Monday, June 25, 2012

No, I don't send pre-written letters to "pols"


Sunday morning, at a local church, the pastor encouraged members and visitors to pick up a package for mailing letters to members of Congress urging (in anticipation of the upcoming debt ceiling debate, perhaps) not to balance the budget on the backs of the vulnerable.

A mash of principles come to mind.  One is that I don’t like to send letters to politicians (by email or by letter) written by others.  I really don’t think it’s effective.  I do sign online petitions (as on change.org) for some situations. And I do sign petitions at public malls and places held by real people, sometimes.
   
Both the left and right like to put words in the mouths of constituents.  Both sides are “guilty” of it.

And I probably sound uppity, but I don’t like to be recruited to other people’s specific causes.  I like to look at everything together, connect the dots, keep ‘em honest.

And I also realize that my “journalistic attitude” is symptomatic of something else, that we have become less sociable, more insistent in doing or having things our own ways, even if that means less contact with others (but maybe the contact that happens is of better quality).

As for “balancing the budget” on the backs of the poor, well, yes, the well-off should pay more taxes.  The problem is one of ideology.  The right wing can credibly argue that taking care of those people who are less “competitive” is a responsibility for extended families, not government.  But then that feeds the “family values” idea that everyone must have a generative stake in family life – and indeed now it looks like eldercare is falling on the shoulders of all, including the childless.  In the long run, this can have a profound impact on just what marriage is for.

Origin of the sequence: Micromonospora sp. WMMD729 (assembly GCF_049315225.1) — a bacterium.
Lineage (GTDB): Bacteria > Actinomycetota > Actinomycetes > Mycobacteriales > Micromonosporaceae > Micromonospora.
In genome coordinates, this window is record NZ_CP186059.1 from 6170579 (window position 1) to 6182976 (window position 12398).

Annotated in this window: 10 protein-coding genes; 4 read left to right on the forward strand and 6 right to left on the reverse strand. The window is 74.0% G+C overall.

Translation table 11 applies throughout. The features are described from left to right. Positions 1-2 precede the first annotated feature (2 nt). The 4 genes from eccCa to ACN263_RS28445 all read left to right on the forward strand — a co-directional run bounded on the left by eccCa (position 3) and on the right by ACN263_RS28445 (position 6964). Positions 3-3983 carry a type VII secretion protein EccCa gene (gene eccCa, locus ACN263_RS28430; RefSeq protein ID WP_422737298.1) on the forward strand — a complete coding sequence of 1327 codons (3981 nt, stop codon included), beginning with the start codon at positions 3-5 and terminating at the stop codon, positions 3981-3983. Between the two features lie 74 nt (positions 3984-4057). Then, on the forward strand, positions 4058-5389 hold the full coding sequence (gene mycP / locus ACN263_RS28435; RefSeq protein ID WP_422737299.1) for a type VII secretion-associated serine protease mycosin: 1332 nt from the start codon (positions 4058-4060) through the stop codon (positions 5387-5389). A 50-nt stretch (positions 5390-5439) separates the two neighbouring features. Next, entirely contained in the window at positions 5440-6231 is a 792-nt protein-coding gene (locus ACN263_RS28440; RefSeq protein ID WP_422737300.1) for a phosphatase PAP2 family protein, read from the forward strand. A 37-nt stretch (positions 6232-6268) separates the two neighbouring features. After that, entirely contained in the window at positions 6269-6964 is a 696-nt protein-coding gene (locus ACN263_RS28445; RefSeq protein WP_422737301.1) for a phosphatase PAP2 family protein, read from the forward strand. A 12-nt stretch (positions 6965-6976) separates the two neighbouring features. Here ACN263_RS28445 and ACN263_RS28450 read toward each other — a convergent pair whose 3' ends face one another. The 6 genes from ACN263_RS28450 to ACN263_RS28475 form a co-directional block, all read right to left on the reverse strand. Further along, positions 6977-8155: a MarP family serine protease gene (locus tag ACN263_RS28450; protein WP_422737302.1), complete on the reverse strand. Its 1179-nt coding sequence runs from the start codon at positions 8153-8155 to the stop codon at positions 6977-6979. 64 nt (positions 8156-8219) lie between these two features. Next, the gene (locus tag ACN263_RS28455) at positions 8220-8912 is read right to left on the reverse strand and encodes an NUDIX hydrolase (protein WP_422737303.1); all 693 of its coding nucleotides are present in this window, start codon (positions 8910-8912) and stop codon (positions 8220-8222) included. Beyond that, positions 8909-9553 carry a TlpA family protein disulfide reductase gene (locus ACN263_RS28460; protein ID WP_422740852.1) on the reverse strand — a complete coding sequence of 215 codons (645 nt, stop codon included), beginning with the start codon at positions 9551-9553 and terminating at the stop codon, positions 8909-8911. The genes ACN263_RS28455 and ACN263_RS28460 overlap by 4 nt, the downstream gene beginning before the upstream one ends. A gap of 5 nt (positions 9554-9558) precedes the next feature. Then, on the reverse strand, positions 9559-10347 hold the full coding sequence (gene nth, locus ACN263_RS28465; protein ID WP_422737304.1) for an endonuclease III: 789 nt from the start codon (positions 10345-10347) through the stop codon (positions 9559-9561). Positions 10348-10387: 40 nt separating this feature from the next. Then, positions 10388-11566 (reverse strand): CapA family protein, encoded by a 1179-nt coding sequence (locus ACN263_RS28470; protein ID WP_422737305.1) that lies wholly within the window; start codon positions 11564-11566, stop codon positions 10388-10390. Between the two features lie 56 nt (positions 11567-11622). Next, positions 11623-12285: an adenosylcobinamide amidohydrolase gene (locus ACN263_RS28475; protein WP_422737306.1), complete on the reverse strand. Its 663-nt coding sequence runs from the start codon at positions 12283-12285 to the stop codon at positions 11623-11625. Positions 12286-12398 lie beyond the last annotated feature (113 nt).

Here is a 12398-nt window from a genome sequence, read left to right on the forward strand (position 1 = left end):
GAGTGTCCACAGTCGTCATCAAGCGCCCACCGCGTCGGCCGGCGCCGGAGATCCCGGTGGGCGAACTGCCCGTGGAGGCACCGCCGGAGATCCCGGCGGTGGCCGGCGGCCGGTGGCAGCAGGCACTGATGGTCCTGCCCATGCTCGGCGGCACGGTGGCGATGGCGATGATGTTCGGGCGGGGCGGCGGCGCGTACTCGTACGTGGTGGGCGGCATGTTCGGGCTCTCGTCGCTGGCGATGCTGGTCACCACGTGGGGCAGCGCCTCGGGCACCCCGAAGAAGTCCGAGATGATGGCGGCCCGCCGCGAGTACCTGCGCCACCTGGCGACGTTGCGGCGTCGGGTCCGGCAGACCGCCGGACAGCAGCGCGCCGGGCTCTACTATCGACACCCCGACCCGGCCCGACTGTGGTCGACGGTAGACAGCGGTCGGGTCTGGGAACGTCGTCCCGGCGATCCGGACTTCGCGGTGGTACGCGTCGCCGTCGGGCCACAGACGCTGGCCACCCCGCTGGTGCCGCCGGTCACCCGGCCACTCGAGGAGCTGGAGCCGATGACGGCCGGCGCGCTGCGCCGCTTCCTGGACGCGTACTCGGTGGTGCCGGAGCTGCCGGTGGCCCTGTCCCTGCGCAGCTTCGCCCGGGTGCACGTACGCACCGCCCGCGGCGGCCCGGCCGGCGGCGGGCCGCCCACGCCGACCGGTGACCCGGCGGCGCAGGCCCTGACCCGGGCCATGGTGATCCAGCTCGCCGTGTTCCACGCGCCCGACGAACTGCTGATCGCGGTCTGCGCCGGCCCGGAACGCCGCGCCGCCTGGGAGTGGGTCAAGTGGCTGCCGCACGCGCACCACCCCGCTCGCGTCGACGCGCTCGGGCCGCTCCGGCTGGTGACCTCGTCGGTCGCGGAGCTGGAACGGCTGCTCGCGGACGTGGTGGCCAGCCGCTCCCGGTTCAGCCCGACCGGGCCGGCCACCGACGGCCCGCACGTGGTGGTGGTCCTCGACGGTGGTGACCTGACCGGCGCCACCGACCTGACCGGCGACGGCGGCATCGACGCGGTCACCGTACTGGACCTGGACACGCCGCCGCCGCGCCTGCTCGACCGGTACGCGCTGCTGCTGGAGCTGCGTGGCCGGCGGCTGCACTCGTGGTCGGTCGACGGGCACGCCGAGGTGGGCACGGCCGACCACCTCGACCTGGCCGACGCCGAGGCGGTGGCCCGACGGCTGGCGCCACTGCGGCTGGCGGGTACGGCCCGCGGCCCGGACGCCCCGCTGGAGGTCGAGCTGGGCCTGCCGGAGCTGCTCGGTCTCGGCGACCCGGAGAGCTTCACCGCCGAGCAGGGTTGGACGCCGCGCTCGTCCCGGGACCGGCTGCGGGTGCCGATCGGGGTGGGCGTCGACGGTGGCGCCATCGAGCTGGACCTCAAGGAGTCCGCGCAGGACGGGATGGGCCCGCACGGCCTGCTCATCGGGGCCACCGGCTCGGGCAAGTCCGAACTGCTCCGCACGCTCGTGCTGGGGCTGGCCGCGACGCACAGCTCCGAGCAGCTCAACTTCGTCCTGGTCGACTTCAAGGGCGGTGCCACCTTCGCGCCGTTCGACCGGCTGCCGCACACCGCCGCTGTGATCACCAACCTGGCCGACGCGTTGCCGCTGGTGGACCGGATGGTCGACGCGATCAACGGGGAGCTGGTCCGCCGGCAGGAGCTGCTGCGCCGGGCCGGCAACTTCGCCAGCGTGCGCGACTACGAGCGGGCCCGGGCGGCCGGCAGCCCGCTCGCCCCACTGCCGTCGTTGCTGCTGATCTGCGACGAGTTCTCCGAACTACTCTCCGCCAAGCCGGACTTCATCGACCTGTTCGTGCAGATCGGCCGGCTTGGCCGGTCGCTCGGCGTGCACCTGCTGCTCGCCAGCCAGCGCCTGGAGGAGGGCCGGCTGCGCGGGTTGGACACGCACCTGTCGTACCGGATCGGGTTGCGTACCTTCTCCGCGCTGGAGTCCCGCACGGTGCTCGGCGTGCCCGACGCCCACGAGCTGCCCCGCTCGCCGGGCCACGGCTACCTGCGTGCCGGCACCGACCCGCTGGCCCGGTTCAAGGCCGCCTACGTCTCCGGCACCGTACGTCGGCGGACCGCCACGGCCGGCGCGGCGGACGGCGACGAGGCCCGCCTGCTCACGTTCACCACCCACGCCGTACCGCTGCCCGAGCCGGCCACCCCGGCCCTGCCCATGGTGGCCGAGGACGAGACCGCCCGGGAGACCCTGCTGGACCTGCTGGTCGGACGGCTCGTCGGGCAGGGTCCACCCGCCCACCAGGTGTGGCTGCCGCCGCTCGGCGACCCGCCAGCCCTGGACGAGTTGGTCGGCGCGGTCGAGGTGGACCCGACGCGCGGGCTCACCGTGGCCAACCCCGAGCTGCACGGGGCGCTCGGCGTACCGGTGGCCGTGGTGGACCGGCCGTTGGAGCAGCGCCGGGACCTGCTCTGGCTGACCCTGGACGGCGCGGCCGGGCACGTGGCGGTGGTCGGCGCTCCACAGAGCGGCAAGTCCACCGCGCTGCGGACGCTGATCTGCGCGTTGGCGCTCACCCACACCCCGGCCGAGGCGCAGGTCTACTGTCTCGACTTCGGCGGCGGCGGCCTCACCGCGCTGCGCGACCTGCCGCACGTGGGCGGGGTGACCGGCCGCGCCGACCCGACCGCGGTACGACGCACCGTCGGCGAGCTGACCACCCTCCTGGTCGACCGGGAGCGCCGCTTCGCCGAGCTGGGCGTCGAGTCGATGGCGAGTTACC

One other brief note or reminder.  I appreciate (though I first monitor) comments that are at least remotely relevant to the posting. I don’t mind links to product or services if there’s a connection. I do reject comments that appear to be computer generated or spam (that is, have commercial links and don’t relate to the blog or the post).  Likewise, I ignore link exchange or posting requests that seem spammy (“10 reasons why….”).  It still sounds as there is a lot of financial incentive to generate links or page loads, even if the percentage of responses is very small.  I still think the idea of a penny charge per email isn’t such a bad idea. 

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